Pharmaceutical and biopharmaceutical manufacturing companies utilise highly complex processes which can present a variety of challenges, ranging from batch variability and failure, to low process yields and purity issues. These can have severe impacts on the effective supply of medicines to clinical trials or the end market.
Before they established APC in 2011, Dr Mark Barrett and Prof Brian Glennon had been actively working on reserach with the pharmaceutical industry in Ireland through the Science Foundation Ireland funded Solid State Pharmaceutical Centre at UCD's School of Chemical and Bioprocess Engineering. Their work there led them to establish APC to assist the industry in meeting these challenges.
APC develops, designs and markets proprietary engineering platform technologies that offer solutions to these problems. These technologies have been used in well over 100 different projects with some of the world’s leading pharmaceutical companies. “We are now working with eight of the world’s top 10 pharmaceutical companies and five of the top 10 biopharma companies,” says APC director of European operations Brian O’Sullivan.
The company has developed two engineering platform technologies, Achieve and BioAchieve, for troubleshooting research and manufacturing issues and improving the design of chemical and biopharmaceutical compounds.
“We support the industry in the development and manufacturing of new biological entities,” O’Sullivan explains. “We help them reduce costs, eliminate process failures, and mitigate risk to ensure that they can continuously supply their products to the market.”
This helps meet the pharmaceutical industry’s need to develop and supply their medicines in a cheaper quicker way. This focus by pharmaceutical companies on reducing the time to market for new medicines whilst cutting costs and maximising process understanding makes APC’s technology very attractive.
APC becomes involved after a new product has been developed and assists customers to optimise its production. “Companies come to us and transfer their process to us. We run it on our platforms and analyse it from start to finish to identify any problems. After that we design an optimal process which overcomes the difficulties and delivers the desired results.”
Previous innovation in this field concentrated in new chemistry-related solutions. APC’s technology concentrates on process engineering allowing it to be applied to every chemical biological compound that requires a process to supply that material.
Another highly innovative aspect of the APC solution is the fact that it combines computer modelling with actual lab work. “We model the process on the computer but this is supported by actual experimentation,” O’Sullivan points out. “Our lab here can run pharma and biopharma manufacturing processes on a small scale, from 10ml up to five litre batches. We use that to generate and create very specific types of data.”
This data is then integrated into the computer model in a unique combination of the real and digital worlds. And the technology is tailored to meet the specific needs of the two strands of modern medicine development and manufacturing. The Achieve platform is designed for the traditional small molecule pharmaceutical industry which is based on the chemical synthesis of compounds. BioAchieve meets the needs of the large molecule biopharma industry which is based on the use of cell cultures to produce the desired organic compounds.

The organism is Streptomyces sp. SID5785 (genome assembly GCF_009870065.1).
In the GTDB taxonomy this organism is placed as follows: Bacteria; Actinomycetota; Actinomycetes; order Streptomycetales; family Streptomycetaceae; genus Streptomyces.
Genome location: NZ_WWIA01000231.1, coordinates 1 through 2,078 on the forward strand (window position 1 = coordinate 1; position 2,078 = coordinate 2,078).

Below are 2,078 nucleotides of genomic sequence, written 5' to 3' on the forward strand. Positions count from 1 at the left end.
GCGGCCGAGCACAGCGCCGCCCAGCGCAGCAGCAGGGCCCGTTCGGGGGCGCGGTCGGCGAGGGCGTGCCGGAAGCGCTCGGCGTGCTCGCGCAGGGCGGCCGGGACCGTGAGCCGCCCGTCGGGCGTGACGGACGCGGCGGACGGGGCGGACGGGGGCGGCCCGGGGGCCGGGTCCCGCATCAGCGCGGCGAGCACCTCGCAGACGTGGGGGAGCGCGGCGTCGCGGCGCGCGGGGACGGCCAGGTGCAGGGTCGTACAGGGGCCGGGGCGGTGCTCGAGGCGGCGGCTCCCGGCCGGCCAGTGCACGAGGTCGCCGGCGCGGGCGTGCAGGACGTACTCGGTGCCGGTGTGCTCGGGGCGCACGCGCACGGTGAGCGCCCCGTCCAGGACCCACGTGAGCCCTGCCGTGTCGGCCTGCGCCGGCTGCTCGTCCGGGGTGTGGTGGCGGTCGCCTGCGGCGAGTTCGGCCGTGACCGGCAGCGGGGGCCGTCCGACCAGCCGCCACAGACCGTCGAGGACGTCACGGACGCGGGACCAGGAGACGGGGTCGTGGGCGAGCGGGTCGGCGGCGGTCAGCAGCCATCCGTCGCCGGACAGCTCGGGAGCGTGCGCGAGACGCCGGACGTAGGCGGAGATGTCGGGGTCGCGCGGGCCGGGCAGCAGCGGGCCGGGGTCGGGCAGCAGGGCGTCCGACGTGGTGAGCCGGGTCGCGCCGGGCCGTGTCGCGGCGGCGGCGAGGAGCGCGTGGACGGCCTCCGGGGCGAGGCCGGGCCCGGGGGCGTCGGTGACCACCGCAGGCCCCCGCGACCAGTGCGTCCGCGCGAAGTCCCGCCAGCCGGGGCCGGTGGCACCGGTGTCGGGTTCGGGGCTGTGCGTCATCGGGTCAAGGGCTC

Given the unique nature of the solutions it is not surprising that APC is doing very well commercially. “It’s very exciting”, says O’Sullivan. “The company was founded in November 2011 with just the two founders working for it. We now have 36 full-time employees working for us and we’re still growing. Our staff are all highly skilled people – 85 per cent are PhD qualified. We are already the largest employer of PhD qualified chemical engineers in Ireland. We are very proud of that.”
Another source of pride is the way the company has grown. “We think it’s very significant that our growth has been achieved completely independently,” O’Sullivan says. “We have had no external investment. Our growth has come about entirely as a result of market requirements. We are fortunate in that we are creating our own market as no one else does what we do. We opened a US office last year to support our growth in that market.”
And while the company numbers the world’s top players among its customers, its market is very broad. “We work with the top companies right down to companies with 10 or 20 people who are just bringing their first molecule to the market.”
Appropriately enough for a finalist in this year's Irish Times Innovation Awards O'Sullivan sees the company's future lying in continued innovation. "This is the core of APC. We are continuously looking at our platforms to see how we can improve them to deliver better solutions to our customers.
We will invest around €1.2 million this year in internal R&D activities. We are supported in this activity by Enterprise Ireland and their assistance has been very valuable to us."
The company may also find itself involved in small scale manufacturing on behalf of customers in the future. “At present a company comes to us with a process. We evaluate the process and design an improved one. We deliver that new process back to the client who implements it. In the future we may find ourselves working on the implementation or moving into small scale manufacture on behalf of certain customers. For example, where the product is only required in small amounts for clinical trials we could do that for them here in Ireland.”
“We are delighted that APC is recognised for innovation,” says APC co-founder Dr Mark Barrett. “It has been an incredibly exciting journey for our team to conceptualise, develop and commercialise new innovative pharmaceutical engineering technologies.”